Government spin-off

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Government spin-off is civilian goods which are the collateral result of military or governmental research. One prominent example of a type of government spin-off is technology that has been commercialized through NASA funding, research, licensing, facilities, or assistance. NASA spin-off technologies have been publicized by the agency in its Spinoff publication since 1976.

The Internet is a specific example of a government spin-off resulting from DARPA funding.[1] [2]

In some fields, such as computer hardware, private sector development has outpaced government and military research, and the government procures commercial off-the-shelf products for many applications.[3]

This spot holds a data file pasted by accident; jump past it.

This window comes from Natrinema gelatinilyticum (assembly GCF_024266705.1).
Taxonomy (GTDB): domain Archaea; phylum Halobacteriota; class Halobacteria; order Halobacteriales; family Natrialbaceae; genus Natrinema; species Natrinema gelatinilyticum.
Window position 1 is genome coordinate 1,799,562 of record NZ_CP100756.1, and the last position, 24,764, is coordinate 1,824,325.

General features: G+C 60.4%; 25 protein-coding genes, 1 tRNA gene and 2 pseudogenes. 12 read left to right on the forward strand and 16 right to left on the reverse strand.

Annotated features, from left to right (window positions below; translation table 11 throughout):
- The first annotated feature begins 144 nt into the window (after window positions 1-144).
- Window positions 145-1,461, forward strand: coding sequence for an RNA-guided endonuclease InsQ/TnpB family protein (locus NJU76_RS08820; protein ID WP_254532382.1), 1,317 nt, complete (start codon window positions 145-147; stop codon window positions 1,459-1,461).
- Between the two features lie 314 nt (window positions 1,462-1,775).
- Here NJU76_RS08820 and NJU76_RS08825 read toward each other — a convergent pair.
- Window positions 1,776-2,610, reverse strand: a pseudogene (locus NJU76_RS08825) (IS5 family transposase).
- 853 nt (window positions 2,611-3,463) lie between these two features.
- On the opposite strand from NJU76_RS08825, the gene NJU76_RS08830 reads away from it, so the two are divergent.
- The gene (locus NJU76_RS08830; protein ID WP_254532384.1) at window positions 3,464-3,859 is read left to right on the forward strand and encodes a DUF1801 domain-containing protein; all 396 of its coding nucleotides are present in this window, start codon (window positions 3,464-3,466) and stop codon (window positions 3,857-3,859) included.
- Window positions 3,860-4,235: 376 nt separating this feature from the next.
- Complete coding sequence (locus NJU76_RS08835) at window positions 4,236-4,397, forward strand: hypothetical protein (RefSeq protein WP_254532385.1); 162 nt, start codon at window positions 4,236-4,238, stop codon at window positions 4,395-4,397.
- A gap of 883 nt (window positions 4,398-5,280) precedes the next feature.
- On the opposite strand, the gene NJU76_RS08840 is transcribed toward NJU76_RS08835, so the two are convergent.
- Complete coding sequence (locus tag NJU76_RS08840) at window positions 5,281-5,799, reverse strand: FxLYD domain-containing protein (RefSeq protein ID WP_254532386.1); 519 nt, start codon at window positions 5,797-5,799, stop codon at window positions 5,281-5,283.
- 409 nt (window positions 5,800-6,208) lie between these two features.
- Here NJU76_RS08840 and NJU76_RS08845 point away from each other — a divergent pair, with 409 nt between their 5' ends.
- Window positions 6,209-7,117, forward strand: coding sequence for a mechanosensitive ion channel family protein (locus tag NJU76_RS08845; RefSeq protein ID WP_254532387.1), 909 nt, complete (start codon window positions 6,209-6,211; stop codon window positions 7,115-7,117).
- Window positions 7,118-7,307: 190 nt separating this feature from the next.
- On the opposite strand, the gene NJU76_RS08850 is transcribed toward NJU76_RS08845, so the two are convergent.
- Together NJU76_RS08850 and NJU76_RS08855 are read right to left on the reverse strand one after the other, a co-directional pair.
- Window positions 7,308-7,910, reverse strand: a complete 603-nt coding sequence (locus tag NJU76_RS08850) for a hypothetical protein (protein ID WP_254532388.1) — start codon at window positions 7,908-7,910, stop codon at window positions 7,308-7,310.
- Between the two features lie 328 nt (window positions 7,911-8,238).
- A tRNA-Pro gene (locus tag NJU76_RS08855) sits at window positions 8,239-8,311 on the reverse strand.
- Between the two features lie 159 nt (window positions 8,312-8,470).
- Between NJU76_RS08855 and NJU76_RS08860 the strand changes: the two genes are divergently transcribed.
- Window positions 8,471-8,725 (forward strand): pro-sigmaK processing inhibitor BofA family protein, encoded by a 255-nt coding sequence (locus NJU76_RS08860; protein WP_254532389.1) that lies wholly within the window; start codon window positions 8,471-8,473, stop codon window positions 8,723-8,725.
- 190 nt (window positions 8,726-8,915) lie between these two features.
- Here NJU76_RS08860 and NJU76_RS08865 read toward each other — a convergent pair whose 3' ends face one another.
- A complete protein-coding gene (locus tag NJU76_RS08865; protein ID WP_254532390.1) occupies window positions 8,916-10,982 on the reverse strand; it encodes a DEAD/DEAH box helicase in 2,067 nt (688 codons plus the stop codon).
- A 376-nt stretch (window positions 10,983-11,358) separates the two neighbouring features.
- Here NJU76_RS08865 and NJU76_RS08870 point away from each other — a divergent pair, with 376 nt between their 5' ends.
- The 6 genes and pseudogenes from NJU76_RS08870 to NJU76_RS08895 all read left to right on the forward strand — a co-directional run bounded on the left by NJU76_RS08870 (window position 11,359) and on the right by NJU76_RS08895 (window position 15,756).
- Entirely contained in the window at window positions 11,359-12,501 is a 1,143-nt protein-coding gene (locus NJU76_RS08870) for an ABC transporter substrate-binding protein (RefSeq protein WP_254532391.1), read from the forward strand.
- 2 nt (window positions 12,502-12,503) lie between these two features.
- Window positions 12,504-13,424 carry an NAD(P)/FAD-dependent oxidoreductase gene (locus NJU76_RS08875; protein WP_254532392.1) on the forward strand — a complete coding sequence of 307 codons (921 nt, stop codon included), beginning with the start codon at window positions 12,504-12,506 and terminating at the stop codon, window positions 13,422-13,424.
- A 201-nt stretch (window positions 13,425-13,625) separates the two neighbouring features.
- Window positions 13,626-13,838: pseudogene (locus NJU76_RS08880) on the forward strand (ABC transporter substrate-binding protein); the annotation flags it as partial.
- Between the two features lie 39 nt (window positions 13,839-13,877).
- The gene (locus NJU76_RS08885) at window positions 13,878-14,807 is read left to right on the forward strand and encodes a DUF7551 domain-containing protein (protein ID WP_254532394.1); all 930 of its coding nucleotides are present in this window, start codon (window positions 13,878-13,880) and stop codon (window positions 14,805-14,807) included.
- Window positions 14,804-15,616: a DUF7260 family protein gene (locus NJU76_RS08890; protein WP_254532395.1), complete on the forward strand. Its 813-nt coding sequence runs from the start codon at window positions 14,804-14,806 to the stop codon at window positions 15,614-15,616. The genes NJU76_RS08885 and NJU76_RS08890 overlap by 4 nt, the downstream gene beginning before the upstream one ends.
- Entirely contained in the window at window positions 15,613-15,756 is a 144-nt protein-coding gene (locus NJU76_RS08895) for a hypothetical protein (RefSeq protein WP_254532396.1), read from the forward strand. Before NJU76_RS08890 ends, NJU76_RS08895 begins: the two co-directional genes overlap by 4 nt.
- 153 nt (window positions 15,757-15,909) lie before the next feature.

References[edit]

  1. ^ Jack Francis Williams; Robert John Stimson (2001). International Urban Planning Settings: Lessons of Success. Emerald Group Publishing. p. 426. ISBN 0-7623-0695-5.
  2. ^ "Living Internet: Lawrence Roberts Manages The ARPANET Program". livinginternet.com. Retrieved 6 November 2008. Italic or bold markup not allowed in: |publisher= (help)
  3. ^ ADAMS, GORDON (25 November 2013). "The future of the aerospace defense industry is not nearly as bad as the industry would have you believe". foreignpolicy.com. The Washington Post Company. Retrieved 26 November 2013.